Two Garland County high schools this week suspended athletic activities because of the coronavirus pandemic.
Lake Hamilton released a news statement Friday that an athlete had tested positive for covid-19. The athlete's sport was not identified in the statement. District spokesman Brian Bridges told the Arkansas Democrat-Gazette that Lake Hamilton was unable to release that information, citing privacy laws.
Mountain Pine had an unidentified person linked to the athletic department test positive Tuesday. Athletic Director James Galarza, citing privacy laws, declined to name whether the person was a student or a coach.
Lake Hamilton suspended athletic activities through Friday and is expected to resume activities Monday. Mountain Pine will not return to athletic activities until July 6.
Galarza said the person visited with Mountain Pine's administration Monday and told them that one of his family members had tested positive for the virus.
Three high schools in the state have been known to shut their athletic activities down because of covid-19. Jonesboro Superintendent Kim Wilbanks told the Democrat-Gazette on June 15 that a football player had tested positive for the virus.
The coronavirus pandemic forced schools to shut down March 13, and the Arkansas Activities Association canceled the spring sports schedule April 9. The AAA's athletic dead period ended June 1, allowing athletes and coaches to work out together in-person.
Lake Hamilton Superintendent Shawn Higginbotham said in a news statement Friday that a parent notified one of the school's coaches Tuesday night that their child had tested positive for covid-19, and that the child was on campus that day for a workout.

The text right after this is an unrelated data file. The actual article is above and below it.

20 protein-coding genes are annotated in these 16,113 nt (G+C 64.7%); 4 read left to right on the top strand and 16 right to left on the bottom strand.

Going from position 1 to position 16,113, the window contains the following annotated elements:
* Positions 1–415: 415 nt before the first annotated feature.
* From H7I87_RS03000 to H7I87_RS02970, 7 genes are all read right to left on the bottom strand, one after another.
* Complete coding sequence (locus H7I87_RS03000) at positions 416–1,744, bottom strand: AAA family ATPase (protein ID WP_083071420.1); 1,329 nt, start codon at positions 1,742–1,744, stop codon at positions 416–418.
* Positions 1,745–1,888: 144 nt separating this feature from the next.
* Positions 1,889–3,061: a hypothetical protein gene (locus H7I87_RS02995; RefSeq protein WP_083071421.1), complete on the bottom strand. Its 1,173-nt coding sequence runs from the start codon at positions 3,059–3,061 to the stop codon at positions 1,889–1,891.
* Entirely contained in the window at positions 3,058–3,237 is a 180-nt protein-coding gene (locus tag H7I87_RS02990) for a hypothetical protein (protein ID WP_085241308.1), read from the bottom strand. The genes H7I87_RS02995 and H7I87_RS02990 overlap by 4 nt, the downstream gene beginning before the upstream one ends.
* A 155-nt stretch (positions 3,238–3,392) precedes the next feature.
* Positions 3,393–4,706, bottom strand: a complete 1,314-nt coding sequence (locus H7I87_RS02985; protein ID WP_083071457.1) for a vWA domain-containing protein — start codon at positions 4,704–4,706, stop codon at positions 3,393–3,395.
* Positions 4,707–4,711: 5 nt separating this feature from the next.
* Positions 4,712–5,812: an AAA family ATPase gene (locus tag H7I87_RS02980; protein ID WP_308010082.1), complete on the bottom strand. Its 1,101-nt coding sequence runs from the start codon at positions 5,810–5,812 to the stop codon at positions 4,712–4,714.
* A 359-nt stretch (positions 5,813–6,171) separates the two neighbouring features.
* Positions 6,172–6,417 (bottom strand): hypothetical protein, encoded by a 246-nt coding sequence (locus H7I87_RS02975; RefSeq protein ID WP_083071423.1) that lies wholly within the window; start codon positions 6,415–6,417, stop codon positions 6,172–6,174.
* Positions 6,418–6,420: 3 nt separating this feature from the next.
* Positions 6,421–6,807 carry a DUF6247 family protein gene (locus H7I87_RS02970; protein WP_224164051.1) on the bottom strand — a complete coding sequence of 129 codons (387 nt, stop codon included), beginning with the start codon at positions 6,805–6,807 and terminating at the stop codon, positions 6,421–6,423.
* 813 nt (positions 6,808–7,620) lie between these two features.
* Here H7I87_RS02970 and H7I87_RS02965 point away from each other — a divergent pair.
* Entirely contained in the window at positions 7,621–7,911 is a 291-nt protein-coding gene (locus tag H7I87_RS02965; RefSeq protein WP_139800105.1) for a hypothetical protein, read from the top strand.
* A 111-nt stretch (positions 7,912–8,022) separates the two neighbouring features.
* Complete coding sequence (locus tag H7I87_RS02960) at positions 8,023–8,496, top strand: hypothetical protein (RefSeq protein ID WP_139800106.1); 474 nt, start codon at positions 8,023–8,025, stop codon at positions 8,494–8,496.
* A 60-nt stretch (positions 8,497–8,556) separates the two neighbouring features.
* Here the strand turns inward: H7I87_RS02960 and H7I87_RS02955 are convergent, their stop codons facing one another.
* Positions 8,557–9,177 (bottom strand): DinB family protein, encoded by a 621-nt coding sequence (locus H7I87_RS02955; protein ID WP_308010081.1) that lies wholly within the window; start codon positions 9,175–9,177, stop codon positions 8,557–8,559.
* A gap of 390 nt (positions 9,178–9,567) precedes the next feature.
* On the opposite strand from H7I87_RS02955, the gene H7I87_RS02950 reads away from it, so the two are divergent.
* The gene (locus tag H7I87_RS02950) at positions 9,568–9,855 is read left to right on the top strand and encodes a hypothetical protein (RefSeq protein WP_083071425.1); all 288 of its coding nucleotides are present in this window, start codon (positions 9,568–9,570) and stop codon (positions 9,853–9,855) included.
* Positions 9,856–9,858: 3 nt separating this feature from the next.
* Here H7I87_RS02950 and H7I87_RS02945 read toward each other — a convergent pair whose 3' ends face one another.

Higginbotham said Lake Hamilton followed procedures that included immediately contacting the Arkansas Department of Health. An investigation was made as to how many students were in close contact with the student who tested positive. One student was in close contact with the infected athlete after riding to the school. The parent of the student in close contact was notified and advised to quarantine for 14 days, get tested for the virus and stay away from campus, per guidance from the health department.
"The district regrets that one of our students is infected and another has been exposed," Higginbotham said in the release. "We wish them well and hope to see them back in a couple of weeks. We remain confident that we are able to continue to provide a safe environment for our students on campus for any organized purpose."
Higginbotham was not available for further comment, Bridges said.
Guidelines set by the health department and the governor's office May 21 state that athletes, coaches and staff must be screened with a digital thermometer prior to any activity and answer questions, which include whether they've had a fever of 100.4 degrees or greater in the past two days, had a cough, difficulty breathing, a sore throat, a loss of taste or smell or have had contact with a person known to be infected with covid-19.
Galarza said there's always room for improvement with making sure the procedures are being followed, "especially when it comes with something of this proportion." Mountain Pine's athletes from grades 7 through 12 were to be tested for covid-19, the school said.
He added that Mountain Pine will continue to consult with the health department and the AAA on proper health guidelines.
"We feel like we've followed everything basically to a T," Galarza said. "If there is anything we can do differently that the department of health and the AAA want us to do, we'll do it."
Gov. Asa Hutchinson said in his May 21 news conference that he expected to provide an update on team sports guidelines Tuesday. Sports such as football, basketball and volleyball are currently not allowed to hold contact practices, but can work out in small groups.